Synopses & Reviews
In response to the ongoing mass murder of Black Sudanese groups in the Darfur region of Sudan by Sudanese government troops and Arab militias, the US government sent the Darfur Atrocities Documentation Team to various points along the Chad/Sudan in order to interview refugees from Darfur. Based on their investigation, US Secretary of State Colin Powell formally announced that ?genocide has occurred in Darfur and may still be occurring.? The United States officially accused the government of Sudan of perpetrating genocide - the first time that any government has officially and publicly accused another government of genocide. As a result the United States played a key role in pressuring the United Nations Security Council to pass a resolution calling for several measures, including an official UN Commission of Inquiry to conduct a genocide investigation in Sudan itself. This was the first time that any signatory of the Genocide Convention actually triggered provisions of the Convention requiring a UN Security Council response while genocide was occurring.
This book is comprised of essays from contributors who were involved in designing the project and hiring and training investigators, interpreters, and support personnel; US government and nongovernmental organization (NGO) officials involved in the genesis of the project as well as the analysis of the data; and numerous scholars, not all of whom were directly involved with the project, who critique aspects of the documentation project as well as its significance.
Investigating Genocide: An Analysis of the Dafur Atrocities Documentation Project will be comprised of over 1,000 annotations on a wide array of issues/ topics germane to the subject of the intervention and prevention of genocide. Among the topics under which annotations will be included are: key conventions, international treaties, and covenants; early warning signals and forecasting; key risk data bases; sanctions; peace-keeping forces armed intervention; humanitarian intervention; conflict resolution; genocide early-warning systems/monitoring; ad hoc tribunals; the International Criminal Court; realpolitik vis-a-vis the issue of genocide prevention and intervention; key non-governmental agencies working on the issue of intervention and prevention of genocide; and key governmental and U.N. bodies working on the issue of genocide intervention and prevention.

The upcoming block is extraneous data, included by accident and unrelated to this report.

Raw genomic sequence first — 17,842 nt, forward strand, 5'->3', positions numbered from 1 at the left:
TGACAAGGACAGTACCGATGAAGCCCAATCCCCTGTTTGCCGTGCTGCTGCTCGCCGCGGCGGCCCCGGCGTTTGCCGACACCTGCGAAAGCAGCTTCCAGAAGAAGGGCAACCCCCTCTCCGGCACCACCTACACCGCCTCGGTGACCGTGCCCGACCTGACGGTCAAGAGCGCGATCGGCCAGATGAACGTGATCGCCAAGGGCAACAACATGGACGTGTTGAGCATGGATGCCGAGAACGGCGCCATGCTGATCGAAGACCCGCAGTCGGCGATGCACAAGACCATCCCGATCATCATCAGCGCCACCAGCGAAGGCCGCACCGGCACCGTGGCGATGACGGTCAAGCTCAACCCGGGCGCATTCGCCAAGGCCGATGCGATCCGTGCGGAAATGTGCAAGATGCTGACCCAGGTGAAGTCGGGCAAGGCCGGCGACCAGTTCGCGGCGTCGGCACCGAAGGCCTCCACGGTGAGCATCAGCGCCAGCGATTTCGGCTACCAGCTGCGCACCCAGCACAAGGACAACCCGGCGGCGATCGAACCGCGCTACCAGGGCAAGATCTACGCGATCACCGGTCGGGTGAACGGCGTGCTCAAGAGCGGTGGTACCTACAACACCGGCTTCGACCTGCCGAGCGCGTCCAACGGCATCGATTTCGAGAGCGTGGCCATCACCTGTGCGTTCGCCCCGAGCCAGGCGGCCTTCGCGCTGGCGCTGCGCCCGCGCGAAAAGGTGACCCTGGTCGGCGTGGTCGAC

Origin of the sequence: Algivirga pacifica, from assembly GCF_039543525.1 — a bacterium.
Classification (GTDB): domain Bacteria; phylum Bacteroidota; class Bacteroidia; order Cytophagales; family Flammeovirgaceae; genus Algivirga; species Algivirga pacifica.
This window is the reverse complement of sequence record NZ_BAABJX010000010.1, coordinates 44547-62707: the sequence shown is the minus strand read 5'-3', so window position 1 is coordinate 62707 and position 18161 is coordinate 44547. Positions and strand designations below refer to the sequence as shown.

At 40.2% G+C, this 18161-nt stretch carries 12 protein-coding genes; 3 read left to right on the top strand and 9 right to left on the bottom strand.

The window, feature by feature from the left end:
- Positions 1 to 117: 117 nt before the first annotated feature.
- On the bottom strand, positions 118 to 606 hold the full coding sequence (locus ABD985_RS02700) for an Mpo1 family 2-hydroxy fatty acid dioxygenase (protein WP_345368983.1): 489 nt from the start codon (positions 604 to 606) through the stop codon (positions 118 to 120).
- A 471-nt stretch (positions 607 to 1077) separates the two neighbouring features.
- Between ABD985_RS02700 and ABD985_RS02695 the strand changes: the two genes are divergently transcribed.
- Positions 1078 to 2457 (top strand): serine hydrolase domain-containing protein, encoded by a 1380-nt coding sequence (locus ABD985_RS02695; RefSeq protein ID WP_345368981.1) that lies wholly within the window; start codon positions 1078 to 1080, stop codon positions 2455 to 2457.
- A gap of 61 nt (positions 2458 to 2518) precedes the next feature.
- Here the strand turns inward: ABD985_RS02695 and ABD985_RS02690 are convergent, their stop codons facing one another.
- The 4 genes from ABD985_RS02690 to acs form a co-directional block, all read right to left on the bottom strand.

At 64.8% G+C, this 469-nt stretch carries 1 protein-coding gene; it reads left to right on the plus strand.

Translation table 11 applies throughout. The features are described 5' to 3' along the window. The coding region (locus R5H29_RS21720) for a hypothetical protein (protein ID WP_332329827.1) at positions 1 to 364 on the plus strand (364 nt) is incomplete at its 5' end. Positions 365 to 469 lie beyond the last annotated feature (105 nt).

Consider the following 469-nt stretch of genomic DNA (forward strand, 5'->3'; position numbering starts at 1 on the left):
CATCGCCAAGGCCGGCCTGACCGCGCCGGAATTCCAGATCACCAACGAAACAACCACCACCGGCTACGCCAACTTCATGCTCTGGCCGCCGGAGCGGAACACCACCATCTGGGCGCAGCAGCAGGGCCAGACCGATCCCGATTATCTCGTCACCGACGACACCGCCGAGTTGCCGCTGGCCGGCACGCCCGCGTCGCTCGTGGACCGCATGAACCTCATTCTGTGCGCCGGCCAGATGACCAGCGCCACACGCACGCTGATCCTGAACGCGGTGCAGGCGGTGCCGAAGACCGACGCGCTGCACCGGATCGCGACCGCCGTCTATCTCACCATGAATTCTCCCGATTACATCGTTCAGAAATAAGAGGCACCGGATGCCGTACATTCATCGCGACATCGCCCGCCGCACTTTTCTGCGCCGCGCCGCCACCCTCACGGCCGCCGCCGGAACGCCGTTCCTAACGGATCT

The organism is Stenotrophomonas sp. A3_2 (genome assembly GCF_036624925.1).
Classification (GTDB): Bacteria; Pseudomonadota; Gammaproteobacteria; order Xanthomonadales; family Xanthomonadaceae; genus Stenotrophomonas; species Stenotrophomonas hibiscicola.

In addition to the annotations, the book will include a major essay that introduces the reader to the subject of intervention and prevention of genocide. It will raise a host of critical issues regarding the strengths, weakness, and limitations of various approaches germane to issues of intervention and prevention.
In a companion volume, The UN and the Intervention and Prevention of Genocide: A critical Bibliography, will provide a comprehensive annotation of the voluminous writings relating to the role of the UN in the prevention of genocide. This volume is especially pertinent has the UN has come under increasing fire in both the media as well as the scholarly literature for its inaction in the face of genocide.
This book is comprised of essays by U.S. government officials and personnel from nongovernmental organizations. The authors range from those who were involved in designing the project; hiring and training the investigators, interpreters and support personnel; and the investigators themselves. Numerous scholars, not all of whom were directly involved with the project, also provide commentary on the value and significance of the project.